The mum and daughters were able to enjoy a day out in Nottingham City Centre including shopping, lunch and a show at the local theatre. Nottingham City Council had the initiative to install a Changing Places toilet which allows for Bethan to help her daughter with her toileting needs without stress or difficulty, utilising the specialist hoist and changing equipment.

Bethan highlighted that without the Changing Places toilet there days out were very different as they had to plan their days out around specific times, ensuring to be home for mealtimes as Lowri would need to go to the toilet and they simply wouldn’t be able to change her comfortably in regular disabled toilets, as it would involve lying her on the floor. My own son Joe, has Dravet Syndrome and cannot be changed in most toilets. We had our vehicle specially adapted with a bench, curtains and a small hoist because of this issue.

Changing Places have taken Bethan and Lowri’s story as a great positive and use them regularly in their campaigns to show the importance of their toilets for whole families as well as individuals. This video tells a little more about their story:

(Full Transcript Below)

Take Part In the BIG SQUAT for World Toilet Day

logo for the big squat

The Big Squat event will be at 12 noon on 19 November

As part of World Toilet Day activities on the 19th November, the World Toilet Organisation (WTO) has launched The Big Squat- a movement for the toilet-less

To help raise awareness of the 2.5 million people worldwide who do not have access to sanitation, the WTO is asking people to squat for one minute in a highly visible location at 12 noon. Download the WTO toolkit for organising your Big Squat and don’t forget to share your photos via the Big Squat flickr group or by emailing them to WTO

The squatting exercise is highly symbolic of the problems faced by many people in the developing world, where a lack of toilets forces people to squat in fields, in the bush, along train tracks, or in other open places. Open defecation is a major problems: it spreads disease, resulting in over 1.8 million deaths from diarrhoeal disease every year. It also affects women’s wellbeing and safety: in many developing countries, women are forced to relieve themselves either before sunrise or after sunset, causing them immense discomfort and inconvenience as well as putting them at risk of rape and other attacks.

In the UK the Changing Places campaign will be using the Big Squat to help highlight the need for Changing Places toilets in public spaces in order to meet the needs of the 230,000 people who need additional support and appropriate facilities in order to use the toilet.

Some of their campaigners in London will be heading to the Queen Elizabeth II Olympic Park in Stratford to do a very public mass squat.  We also think this is a great opportunity to celebrate the availability of Changing Places facilities at the park and the accessibility legacy left behind by the London 2012 Olympic and Paralymplic games.

World Toilet Day Aids

The Uriwell Family

The Uriwell Family

At Living with Disability we regularly discuss the importance of dignity and independence in personal care and toileting. We have highlighted some of the many useful gadgets and aids on the market which can help in those awkward moments and reduce anxiety and fear for people who may find toileting problematic.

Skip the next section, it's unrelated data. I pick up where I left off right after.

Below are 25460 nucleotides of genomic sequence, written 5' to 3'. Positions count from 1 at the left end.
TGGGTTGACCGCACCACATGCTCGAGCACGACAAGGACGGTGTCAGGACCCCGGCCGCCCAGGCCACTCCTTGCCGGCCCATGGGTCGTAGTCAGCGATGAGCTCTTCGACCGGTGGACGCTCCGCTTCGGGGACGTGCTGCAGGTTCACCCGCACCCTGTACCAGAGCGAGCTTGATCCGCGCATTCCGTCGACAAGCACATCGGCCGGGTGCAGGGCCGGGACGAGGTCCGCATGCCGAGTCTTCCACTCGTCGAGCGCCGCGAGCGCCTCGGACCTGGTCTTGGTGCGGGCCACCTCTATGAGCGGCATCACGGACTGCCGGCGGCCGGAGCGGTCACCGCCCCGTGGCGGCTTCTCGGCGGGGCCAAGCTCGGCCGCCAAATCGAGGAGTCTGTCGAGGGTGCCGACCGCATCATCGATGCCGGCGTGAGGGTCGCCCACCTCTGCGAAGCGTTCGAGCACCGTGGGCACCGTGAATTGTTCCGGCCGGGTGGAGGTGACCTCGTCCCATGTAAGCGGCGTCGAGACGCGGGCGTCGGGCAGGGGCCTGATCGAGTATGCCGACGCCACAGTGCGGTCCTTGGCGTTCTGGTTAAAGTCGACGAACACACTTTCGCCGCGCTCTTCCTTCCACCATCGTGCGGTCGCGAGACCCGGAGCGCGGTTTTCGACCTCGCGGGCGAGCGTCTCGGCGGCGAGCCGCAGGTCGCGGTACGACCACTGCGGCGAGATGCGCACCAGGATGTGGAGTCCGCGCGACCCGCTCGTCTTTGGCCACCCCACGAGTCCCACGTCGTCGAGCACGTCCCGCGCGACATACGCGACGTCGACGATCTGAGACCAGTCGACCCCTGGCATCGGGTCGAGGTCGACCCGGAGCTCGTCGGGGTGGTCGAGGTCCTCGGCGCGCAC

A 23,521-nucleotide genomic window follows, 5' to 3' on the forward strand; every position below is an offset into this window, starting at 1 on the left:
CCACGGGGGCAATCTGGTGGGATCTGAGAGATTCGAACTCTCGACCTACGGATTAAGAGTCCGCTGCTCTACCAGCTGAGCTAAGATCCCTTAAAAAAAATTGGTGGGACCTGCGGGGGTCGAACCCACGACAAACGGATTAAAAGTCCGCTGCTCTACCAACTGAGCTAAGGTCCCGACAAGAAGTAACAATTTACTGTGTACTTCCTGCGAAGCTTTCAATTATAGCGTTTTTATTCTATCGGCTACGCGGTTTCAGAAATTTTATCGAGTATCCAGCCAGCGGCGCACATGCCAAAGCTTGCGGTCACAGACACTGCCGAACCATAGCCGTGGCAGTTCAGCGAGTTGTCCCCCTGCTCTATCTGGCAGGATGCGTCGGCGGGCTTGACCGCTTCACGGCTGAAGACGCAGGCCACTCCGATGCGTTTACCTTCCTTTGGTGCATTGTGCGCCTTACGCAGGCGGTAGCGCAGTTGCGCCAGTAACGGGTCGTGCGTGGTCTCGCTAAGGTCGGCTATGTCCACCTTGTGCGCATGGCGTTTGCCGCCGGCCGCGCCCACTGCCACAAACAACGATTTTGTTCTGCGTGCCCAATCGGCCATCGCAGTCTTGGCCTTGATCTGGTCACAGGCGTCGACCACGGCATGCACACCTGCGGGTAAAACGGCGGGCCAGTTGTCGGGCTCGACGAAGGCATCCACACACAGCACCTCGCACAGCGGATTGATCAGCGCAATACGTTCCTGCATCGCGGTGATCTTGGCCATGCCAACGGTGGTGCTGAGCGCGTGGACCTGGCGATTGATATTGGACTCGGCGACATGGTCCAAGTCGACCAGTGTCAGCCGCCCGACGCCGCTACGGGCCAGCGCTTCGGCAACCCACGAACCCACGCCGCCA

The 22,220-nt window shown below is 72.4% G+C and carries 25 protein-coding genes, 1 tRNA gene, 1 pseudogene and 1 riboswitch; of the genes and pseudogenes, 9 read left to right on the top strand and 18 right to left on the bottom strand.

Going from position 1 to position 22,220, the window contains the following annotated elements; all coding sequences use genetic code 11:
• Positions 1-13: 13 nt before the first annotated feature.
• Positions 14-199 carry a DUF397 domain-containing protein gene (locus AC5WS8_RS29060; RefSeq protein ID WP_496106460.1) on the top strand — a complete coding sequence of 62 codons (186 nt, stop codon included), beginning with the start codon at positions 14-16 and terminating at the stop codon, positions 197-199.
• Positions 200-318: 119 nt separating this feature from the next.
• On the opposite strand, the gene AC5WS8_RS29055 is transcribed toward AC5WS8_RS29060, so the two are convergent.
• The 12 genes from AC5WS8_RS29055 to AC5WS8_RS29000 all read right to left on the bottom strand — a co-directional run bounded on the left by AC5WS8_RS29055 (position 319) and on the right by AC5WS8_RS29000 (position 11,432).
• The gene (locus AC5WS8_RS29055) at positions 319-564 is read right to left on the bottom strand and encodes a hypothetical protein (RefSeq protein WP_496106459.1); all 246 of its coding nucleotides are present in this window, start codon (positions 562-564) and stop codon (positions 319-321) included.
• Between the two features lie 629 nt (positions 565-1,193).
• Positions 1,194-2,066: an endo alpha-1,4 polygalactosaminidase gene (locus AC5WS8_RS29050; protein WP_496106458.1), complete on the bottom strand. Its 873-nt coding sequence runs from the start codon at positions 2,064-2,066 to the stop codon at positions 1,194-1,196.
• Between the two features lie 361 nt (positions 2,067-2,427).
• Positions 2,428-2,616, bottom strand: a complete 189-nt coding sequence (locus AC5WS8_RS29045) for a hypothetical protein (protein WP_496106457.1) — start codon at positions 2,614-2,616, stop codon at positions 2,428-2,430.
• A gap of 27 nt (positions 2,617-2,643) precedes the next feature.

One of our favourite products comes from Uriwell as they cater for every member of the family and can be a great aid to keep to hand if you often find yourself in situations where your bladder gives you little warning. It’s also very valuable for helping young children who are learning to use the toilet.

On the theme of toilet training for younger children we also rate the Game of Pee which adds a bit of fun to the process. The game includes a Happy Pee and the game comes with different faces for the Uriwell as well as an educational booklet that can be coloured in. A wall chart allows you to mark your child’s progress and help them feel a sense of achievement as they move up the steps. The range has even expanded to include the Happy Poo and so toilet training really can be simpler than you thought.

World Toilet Day and the UK Changing Places campaign needs your support and we’re hoping after reading this you might take part in the Big Squat! (#BigSquat or contact  @CP_consortium on Twitter)

 Video Transcript

00:06 Speaker 1: My name is Bethan, and this is Lowri who is my 10-year-old daughter. Lowri is profoundly disabled. She has a condition called Rett syndrome. And she is completely dependent on us for all her activities of daily living. Lowri wears incontinence pads or nappies and so obviously, we have to change her during the day and in an ordinary disabled toilet that involves putting her on the floor because she is getting a big girl, and it’s no joke to manhandle that. You’ve got to keep her hands off the dirty floor ’cause the next place they’ll go is to her mouth. So, that’s why we need Changing Places toilets. We’ve got to get her onto this height adjustable table, so that’s either lift but ideally you want some kind of an equipment to help you with that because really you do far too much lifting. So, a ceiling track hoist is really ideal. It’s changed our life in the sense that coming to Nottingham for a day out, we can come here, we know it’s here, we can plan our whole day.

01:06 S1: When there’s a Changing Places toilet, it just increases the length of time that you can spend somewhere, and it means you are not time limited, you haven’t got that worry about how long am I going to be out? Where do I go next? If you know that there is a decent facility, then you can build that into your day, and it just takes the pressure off you. The Changing Places campaign is really important for people with profound and multiple learning disabilities and their family. I see it as being the next step. We’ve got standard accessible disabled toilets everywhere these days, everybody expects them. We’ve got baby changing everywhere and it’s expected. I think that having Changing Places toilets is the next step.